It’s also proved that Alice was consumed by jealousy of her departed rival - probably because she knew Camille had always been the only and true love of Claude - and destroyed all photographic records of Camille. Only one photo is known to have survived. Taken in Holland in 1871, it was kept in a private collection about which Alice knew nothing. (source)
I really love the way the movie treated this part of Monet’s story, making it clear that even if Claude and Alice were in love with each other, - and even if they felt close to the other before Camille’s death I can’t imagine Claude being unfaithful to the wife he loved so much - they didn’t consummate their love until Alice was free.
You can see it when Claude tells Alice she will sleep upstairs at Giverny while he will be downstairs and when he scowls at her about her birthday:
“Please don’t punish me for not behaving like a husband. l would very much like to behave like a husband, but as you never cease reminding me you are married to somebody else.”
Monet’s quest of light was the only purpose of his life. He wanted to show reality and like light changed every second, he was always running after it, working on several paints at the same time only to grasp the better light, forgetting everything and sometimes everyone around him.
For me, Richard Armitage’s interpretation of Claude Monet is totally wonderful. First, he shows perfectly the passionate side of the man in every piece of his life but also he succeed to make us feel every emotion his character struggles with.
Richard has the necessary ardor, the energy and the idealism to allow us to imagine how filled with passion and devotion for his art Monet really was.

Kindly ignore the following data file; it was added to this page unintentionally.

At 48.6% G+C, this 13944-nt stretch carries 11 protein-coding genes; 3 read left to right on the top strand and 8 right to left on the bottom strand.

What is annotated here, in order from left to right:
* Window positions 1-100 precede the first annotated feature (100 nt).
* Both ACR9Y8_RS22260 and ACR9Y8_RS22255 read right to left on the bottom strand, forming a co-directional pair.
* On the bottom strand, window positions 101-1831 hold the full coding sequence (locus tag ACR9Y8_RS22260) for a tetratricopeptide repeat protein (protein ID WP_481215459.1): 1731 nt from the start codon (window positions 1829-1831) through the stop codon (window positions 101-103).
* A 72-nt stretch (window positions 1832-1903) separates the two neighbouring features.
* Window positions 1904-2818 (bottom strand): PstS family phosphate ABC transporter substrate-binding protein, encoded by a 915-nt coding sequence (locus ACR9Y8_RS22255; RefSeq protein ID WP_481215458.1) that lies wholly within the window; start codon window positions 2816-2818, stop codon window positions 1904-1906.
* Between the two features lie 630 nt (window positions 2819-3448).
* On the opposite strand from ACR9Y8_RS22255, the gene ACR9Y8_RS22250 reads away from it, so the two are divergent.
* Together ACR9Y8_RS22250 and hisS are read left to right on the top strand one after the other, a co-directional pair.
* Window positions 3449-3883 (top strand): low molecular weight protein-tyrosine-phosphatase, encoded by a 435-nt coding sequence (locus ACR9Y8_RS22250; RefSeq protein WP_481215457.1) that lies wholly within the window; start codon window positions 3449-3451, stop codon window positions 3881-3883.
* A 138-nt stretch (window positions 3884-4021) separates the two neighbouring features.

Monet’s feelings about the women of his life are beautifully depicted on the movie.
Richard’s way to play moving me deeply by how affected he seems by the dilemma concerning Camille and his unborn child, Claude’s despair about how they struggled greatly with poverty, Camille’s illness and death, Alice’s refusal to divorce with Hoschedé to marry him while they were in love and probably already lovers…
Richard gives an undeniable romantic touch by the way he acts, how expressive his features are, how deep he immerses himself in his role. Even his body gesture and his silhouette seem to fit perfectly to delude us.
I don’t know if you already have seen this movie in three parts made by the BBC in 2006 but if not, don’t waste any more time cause you will never regret it.
Monet at Poissy (42) Silence before the storm While Monet was working in Etretat, Alice Hoschedé was left behind in the house in Poissy that she shared with him. Monet was aware that she was unhappy and still struggling with the ambiguity of the fact that she was still married to Ernest Hoschedé, while living under one roof with her favorite artist. During his first week at Etretat, Monet advised Alice not to leave things to chance, and to confront her husband asap: “This meeting could lead to a better solution. After all, how can he consider to take you back in the situation that he has created for himself?”
Apparently, Monet was still confident in the outcome.
Claude Monet, Etretat, soleil couchant (Etretat, Sunset), 1833. Oil on canvas, 55 x 81 cm. Museum of Art, Raleigh, Noth Carolina, USA Claude Monet, Coucher de soleil (Sunset), 1883. Oil on canvas, 60 x 73 cm. Musée des Beaux-Arts de Nancy, Nancy, France Claude Monet, Etretat, la falaise d'Aval au coucher du soleil (Etretat, the Needle Rock and the Porte d'Aval, sunset), 1883. Oil on canvas, 60 x 81 cm. Private collection